I asked the question, why is a young woman like Molly Crabapple chosen to write about Syria, and not a young woman like Eva Bartlett? We could say it’s as simple as the fact that Crabapple supports NATO intervention in Syria, weaving a case for the need for intervention by bravely “risking her life” going 100 meters into Syria to report on the need for the Syrian government to be overthrown by foreign forces. Bartlett does not agree with this, but let’s also look deeper at what disqualifies her: she has worked as a regional organizer for ISM in Gaza, speaks Arabic, and has a firm grounding in the region. She has worked as a human shield for the Palestinian people against imperialist bombs. While this first-hand knowledge might qualify her to some, it would probably disqualify her from taking a job in professional journalism, as this would require a level of “objectivity” she clearly no longer possesses. 

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Commie-chic: all the chic, none of the commie

Crabapple, on the other hand, runs a burlesque franchise (“Dr. Sketchy’s”)  that features imperialist, racialized shows for the entertainment of a mainly-white male audience. Instead of this disqualifying her from a platform, it endears her to publications such as VICE, an imperialist, racialized burlesque show in its own right. She is a self-described mercenary entrepreneur and former naked girl who seemed to earn her credentials on reporting the topic of Syrian “revolution” by way of her being an unofficial spokeswoman and artist for Occupy Wall Street.

This position also offered her the opportunity to visit the prison camp in Guantanamo Bay, where hundreds of prisoners are denied basic rights as human beings and are currently on mass hunger strike. The stories of torture and mistreatment out of Guantanamo are not hard to find, including reports of a  CIA murder cover up, but these are conspicuously absent from Crabapple’s reporting. She instead spends most of her time with the guards and wardens of the prison camp, drawing pictures of the idyllic scenery and the equipment they use to torture the prisoners. She draws Guantanamo as overgrown and mysterious, lush and abandoned, a sort of Tim Burton set. It is no longer threatening, merely an uncomfortable afterthought. When questioning the purpose of this visit, I was asked “What could someone REALLY dig up on such a trip?” What indeed. So then the question becomes: why was this woman who did no journalism of note, who left out actual journalism of note from her report, allowed to visit such a blight on humanity if not to present an acceptable and non-threatening version of it to her audience?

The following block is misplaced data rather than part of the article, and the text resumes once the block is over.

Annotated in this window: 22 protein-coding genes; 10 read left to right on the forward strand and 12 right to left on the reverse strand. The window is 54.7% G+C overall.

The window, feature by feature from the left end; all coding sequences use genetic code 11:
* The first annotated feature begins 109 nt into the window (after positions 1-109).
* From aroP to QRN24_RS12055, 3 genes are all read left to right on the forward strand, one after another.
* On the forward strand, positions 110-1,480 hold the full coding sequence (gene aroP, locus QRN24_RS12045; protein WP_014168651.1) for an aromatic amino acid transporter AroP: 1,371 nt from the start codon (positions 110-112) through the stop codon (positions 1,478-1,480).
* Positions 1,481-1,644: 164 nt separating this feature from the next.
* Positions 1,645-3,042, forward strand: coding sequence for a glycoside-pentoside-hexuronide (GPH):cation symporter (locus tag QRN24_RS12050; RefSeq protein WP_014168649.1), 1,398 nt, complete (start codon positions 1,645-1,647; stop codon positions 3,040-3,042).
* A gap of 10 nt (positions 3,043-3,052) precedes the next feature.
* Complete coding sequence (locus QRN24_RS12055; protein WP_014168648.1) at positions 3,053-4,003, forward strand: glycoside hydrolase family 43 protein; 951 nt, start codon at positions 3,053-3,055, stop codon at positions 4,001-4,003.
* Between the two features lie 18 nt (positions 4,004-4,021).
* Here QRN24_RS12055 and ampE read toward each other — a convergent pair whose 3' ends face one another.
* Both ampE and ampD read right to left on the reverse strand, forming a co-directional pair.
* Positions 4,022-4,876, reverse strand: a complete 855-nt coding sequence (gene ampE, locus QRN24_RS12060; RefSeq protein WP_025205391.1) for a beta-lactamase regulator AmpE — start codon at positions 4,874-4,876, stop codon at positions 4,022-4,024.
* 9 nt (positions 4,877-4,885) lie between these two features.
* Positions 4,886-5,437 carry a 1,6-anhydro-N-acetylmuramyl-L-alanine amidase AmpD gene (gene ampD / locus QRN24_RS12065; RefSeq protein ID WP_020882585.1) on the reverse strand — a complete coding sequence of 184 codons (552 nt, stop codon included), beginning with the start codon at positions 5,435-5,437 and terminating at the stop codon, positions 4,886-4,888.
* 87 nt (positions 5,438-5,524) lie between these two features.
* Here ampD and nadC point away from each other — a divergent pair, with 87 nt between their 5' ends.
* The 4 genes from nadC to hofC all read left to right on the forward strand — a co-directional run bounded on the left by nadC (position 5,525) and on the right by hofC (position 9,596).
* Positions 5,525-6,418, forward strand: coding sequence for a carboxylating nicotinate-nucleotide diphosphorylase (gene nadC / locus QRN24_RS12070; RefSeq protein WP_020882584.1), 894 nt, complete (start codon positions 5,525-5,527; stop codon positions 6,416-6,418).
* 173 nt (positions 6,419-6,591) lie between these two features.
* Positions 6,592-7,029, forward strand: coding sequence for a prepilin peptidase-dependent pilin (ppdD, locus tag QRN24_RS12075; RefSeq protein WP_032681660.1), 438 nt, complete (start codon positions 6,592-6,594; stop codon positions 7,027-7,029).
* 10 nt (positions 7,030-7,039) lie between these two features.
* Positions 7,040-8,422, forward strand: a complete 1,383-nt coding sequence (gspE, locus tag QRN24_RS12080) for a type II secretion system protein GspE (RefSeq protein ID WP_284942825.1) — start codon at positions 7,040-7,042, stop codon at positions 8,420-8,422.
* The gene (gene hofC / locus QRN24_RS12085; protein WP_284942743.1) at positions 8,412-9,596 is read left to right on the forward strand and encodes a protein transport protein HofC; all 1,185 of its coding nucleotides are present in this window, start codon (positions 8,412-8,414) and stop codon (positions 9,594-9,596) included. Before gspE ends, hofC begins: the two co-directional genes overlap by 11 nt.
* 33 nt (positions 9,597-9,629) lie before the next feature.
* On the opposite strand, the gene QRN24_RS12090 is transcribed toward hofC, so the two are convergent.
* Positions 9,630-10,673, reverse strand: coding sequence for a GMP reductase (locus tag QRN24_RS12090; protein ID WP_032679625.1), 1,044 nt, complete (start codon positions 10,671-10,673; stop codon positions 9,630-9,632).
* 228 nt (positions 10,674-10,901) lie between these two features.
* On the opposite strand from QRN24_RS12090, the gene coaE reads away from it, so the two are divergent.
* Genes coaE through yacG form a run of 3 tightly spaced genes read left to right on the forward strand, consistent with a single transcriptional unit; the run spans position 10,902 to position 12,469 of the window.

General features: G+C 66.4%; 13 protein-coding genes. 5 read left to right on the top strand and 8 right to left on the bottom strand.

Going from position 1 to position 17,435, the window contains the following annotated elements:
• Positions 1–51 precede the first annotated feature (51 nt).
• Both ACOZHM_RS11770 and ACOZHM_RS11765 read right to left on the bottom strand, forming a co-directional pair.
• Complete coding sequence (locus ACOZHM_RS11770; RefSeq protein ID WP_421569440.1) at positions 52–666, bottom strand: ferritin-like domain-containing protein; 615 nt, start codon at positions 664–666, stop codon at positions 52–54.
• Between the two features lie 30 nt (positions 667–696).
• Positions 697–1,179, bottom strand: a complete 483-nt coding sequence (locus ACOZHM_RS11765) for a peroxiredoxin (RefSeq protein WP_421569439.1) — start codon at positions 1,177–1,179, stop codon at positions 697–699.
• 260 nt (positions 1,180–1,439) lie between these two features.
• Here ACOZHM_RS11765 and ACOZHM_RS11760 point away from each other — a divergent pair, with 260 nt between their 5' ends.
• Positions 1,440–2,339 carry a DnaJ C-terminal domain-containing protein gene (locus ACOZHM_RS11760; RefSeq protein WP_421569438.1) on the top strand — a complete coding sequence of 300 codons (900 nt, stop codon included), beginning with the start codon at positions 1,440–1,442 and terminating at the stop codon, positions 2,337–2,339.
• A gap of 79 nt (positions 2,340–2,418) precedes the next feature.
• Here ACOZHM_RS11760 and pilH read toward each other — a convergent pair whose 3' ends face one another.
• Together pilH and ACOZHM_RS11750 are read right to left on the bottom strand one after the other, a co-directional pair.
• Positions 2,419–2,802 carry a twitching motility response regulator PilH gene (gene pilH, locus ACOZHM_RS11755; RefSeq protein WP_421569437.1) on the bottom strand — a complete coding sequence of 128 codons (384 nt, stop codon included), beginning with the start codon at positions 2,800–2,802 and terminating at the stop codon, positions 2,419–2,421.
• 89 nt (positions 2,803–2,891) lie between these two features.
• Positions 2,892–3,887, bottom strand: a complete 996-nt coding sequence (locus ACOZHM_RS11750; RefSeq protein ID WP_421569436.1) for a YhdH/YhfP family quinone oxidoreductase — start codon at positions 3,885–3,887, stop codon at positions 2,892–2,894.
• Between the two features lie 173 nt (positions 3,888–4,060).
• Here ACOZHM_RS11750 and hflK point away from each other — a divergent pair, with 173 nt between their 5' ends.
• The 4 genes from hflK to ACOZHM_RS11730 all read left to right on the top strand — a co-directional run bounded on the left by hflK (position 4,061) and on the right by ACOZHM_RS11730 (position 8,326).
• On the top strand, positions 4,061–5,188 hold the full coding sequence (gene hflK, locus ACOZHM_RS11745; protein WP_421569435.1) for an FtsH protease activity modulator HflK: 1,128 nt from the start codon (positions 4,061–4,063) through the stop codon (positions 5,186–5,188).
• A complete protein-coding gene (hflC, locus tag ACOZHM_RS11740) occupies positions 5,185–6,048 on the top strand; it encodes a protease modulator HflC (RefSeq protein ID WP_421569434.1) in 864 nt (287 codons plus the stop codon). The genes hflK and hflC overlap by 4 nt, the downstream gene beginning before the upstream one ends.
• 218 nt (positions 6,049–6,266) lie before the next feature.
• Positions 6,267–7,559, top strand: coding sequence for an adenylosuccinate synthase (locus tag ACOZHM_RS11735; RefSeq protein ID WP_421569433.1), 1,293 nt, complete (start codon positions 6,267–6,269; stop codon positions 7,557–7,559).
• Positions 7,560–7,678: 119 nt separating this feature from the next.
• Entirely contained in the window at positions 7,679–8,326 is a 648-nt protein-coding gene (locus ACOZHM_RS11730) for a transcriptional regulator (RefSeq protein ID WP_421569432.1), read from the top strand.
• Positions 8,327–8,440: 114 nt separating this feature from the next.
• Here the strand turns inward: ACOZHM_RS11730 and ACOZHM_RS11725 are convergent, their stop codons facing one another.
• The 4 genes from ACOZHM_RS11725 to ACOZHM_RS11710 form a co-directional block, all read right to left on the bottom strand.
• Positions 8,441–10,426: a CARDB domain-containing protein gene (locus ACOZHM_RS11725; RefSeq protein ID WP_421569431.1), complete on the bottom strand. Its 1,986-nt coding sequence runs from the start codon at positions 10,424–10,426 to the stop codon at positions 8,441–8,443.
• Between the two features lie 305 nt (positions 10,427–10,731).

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It’s clear then, that a woman such as this is not qualified to be considered a journalist, much less a “leftist” by any serious standards. She is simply a pop-culture propagandist, marketed to young leftists as an acceptable and attractive alternative to Thomas Friedman. Yet, when confronted with criticism on her position or credentials, Crabapple retreats into a victim’s shell. Her critics are “haters”, “jealous”, or “obsessed with her [sexually]”. Refugee Palestinian children become her sexual molesters while she simultaneously and bravely calls for their betterment – not through BDS or armed resistance, but *some*how. Likewise, the “left” pelts her with alleged rape threats while she is only trying to help them win broader exposure. Her sexuality as a woman simultaneously promotes and shields her. She even went as far as to paint a portrait of herself with various criticisms painted over her face – few of them were threats to her body, most of them to her politics, but certainly all one and the same in her artistic representation.

The racialized clarification to this scam is Crabapple answering for her profiting off imperialist burlesque by bringing out a performer from the show, to argue that what was seen – women dressed in “traditional” savage garb with tampons in their ears, killing one another for the sexual pleasure of the audience, was actually highly-developed satire or criticism of racism and imperialism in its own right. While Crabapple herself would not answer my questions regarding this show, how this sort of thing developed her brand, and its contribution to her views on imperialism, the performer she featured thanked her profusely for the opportunity to reinforce stereotypes next to racist copy written by a white man, implying that if she did not, this would be censoring women of color. This was a disclaimer added five years after the fact and only after I raised the issue. Again: we have racist, imperialist, misogynist discourse that is justified by agency, implying that to disagree with profiting off of these representations would in fact be racism or misogyny in its own right. This is neoliberalism at fever pitch.